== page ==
Damp is one of the more common and damaging problems we find when carrying out a building survey. All our chartered surveyors are equipped with a Protimeter which measures the percentage of damp in various materials around the property and you will see our surveyors making a visual inspection of an area then taking readings with a protimeter at regular intervals over the area.
In essence, damp is caused by the build-up of excess moisture within a building, from either internal condensation or intrusion outside, and can often be blamed on poor build quality, inadequate building maintenance or the deterioration of the fabric of the building. Dampness that is left untreated can lead to other problems such as wet or dry rot.
So what are the types of damp we come across;
Rising damp is the common term used to describe the movement of water from the ground which rises up walls and other ground-supported structures via capillary action. In basic terms, rising damp occurs when ground water travels upwards through porous building materials such as bricks and mortar. The absorption of water can damage the wall’s plaster, joinery, timber floors and decoration.
Rising damp can be distinguished by a tide line of yellow or brown staining, or blown plaster in the lower areas of wall above the skirting board. This is often combined with rotting skirting boards and flooring. The damp can reach heights of 1.2 meters before gravity take over but it can often ‘hide’ behind furniture.
Other signs of rising damp can include white, fluffy deposits in your plaster – these are the salts which has been washed from your bricks and they may also be accompanied by black spots of mould.
Whilst painting over damp will provide a quick visual fix, it will quickly come through and will need to be treated by a specialist sooner rather than later.
Lateral Penetrating Damp
Lateral penetrating damp is normally found on walls below ground floor level, within a basement area for example, or where the walls hold back earth. The damp patches and mould grow internally to basements and cellars below ground. The damp penetrates under hydroscopic pressure and can cause considerable internal damage.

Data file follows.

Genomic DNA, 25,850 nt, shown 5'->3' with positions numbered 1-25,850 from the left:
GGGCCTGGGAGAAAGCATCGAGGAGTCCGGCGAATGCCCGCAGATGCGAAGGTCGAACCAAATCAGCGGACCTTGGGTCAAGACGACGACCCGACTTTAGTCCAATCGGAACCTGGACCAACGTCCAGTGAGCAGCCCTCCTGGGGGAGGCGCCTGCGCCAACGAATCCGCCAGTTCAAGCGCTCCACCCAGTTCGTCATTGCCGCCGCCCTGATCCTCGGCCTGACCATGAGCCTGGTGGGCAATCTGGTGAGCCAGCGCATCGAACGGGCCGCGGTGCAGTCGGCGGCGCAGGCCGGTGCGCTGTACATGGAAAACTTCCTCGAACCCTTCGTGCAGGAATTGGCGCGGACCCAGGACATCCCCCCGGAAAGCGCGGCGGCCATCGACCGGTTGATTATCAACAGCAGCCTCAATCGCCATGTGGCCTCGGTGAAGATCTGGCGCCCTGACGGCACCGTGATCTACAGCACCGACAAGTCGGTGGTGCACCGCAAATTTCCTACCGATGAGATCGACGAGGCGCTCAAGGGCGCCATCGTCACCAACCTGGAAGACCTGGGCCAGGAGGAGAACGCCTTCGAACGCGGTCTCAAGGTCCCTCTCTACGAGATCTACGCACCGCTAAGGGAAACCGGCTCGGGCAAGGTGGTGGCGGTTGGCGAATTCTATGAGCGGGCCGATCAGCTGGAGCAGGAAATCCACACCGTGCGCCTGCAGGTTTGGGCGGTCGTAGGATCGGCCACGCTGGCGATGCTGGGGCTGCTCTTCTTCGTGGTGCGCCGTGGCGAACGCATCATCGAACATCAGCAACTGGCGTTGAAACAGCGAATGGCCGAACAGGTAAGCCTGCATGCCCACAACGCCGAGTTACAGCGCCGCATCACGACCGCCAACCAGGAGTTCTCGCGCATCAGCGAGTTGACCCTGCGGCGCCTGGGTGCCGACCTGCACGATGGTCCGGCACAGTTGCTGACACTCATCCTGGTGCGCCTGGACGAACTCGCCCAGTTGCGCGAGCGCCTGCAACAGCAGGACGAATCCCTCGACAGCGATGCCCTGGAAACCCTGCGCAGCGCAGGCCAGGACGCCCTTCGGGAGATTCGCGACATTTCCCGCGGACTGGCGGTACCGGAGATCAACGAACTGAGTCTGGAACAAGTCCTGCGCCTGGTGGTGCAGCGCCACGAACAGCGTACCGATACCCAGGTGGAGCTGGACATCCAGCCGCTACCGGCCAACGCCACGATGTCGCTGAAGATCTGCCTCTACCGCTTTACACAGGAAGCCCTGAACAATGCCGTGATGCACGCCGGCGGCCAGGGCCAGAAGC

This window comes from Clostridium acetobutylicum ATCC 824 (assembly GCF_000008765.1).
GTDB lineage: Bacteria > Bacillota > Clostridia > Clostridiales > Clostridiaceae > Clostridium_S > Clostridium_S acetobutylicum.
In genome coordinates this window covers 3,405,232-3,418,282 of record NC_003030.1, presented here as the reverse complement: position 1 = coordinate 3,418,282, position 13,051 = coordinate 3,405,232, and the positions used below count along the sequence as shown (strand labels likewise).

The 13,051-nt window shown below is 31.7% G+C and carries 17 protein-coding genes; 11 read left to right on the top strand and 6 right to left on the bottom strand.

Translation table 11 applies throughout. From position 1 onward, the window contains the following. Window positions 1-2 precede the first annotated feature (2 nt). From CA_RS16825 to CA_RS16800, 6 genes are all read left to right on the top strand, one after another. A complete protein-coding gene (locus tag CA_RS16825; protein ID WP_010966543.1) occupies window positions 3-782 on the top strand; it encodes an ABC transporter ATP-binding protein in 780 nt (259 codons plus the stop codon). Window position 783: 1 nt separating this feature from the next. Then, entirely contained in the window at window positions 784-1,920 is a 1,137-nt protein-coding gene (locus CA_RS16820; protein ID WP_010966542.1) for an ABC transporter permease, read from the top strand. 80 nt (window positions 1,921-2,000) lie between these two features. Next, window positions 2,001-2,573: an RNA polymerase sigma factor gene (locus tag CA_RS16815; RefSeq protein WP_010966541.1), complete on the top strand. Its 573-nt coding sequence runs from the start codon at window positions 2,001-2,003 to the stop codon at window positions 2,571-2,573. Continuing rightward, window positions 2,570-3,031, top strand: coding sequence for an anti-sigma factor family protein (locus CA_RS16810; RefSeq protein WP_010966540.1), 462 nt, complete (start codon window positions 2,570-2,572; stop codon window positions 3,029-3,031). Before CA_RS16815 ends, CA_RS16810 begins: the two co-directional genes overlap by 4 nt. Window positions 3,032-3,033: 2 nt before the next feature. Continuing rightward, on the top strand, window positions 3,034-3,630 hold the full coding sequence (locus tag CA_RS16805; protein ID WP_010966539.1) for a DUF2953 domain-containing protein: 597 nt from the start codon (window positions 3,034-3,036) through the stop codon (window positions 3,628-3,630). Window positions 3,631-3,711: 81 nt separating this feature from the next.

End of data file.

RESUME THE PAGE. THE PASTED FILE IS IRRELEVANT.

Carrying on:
Condensation is caused by high humidity, particularly during cold weather. Bathrooms with little or no ventilation are particularly susceptible due to the area being constantly steamy. It can be distinguished by Black Mould Fungus, sometimes also called Aspergilla. This fungus is very damaging to property, furniture, clothing and is extremely bad in terms of health; causing the Aspergillosis, chronic coughing, headaches, chronic fatigue and rashes.
Keeping areas such as bathrooms and utilities well ventilated is therefore critical. Solutions such as thermostatically controlled condensation units, passive vapour vents, and extractor fans can all be implemented to stop the issue developing again in the future.
As it suggests rain can enter a property due to building faults or deterioration. The most common areas that can be affected are roofs, walls, chimneys and openings such as windows or doors. Over spill from gutters and downpipes can also be an issue if incorrectly maintained. Rain penetration can often be distinguished by green patches on the external walls of a property, or roof tiles laden with vegetation. Unfortunately, despite the eyesore, rain penetration often causes most havoc from within structures, such as walls, which cannot be seen by the human eye and often only noticed when the damage has already been done.
Leaking plumbing, burst pipes, leaking roofs and actual flooding are all causes of water damage. The extent of any water damage will depend on the amount of water and length of time that it has been leaking but, is usually covered by home insurance which can provide some relief to funding repairs.
Restoration after water damage will vary depending on the location and amount of destruction. Initially dehumidifiers and drying fans will often be installed to make restoration work easier when it commences. For those whose properties are affected, all saturated joinery and plaster will have to be removed and replaced using new pre-treated timber and a damp proof plastering.
If unattended, all damp issues can lead to attacks from various fungi, such as Dry Rot Fungus and the previously mentioned Black Mould Fungus. Repairing these can quickly add up and affect the health of those living in the property.
If you recognise any of the types of damp mentioned above in your property or spot one of them in a new home you are looking to buy, please get it thoroughly checked by one of our chartered building surveyors. A few hundred pounds spent now will identify the root cause of the problem and provide a solution to prevent it happening again.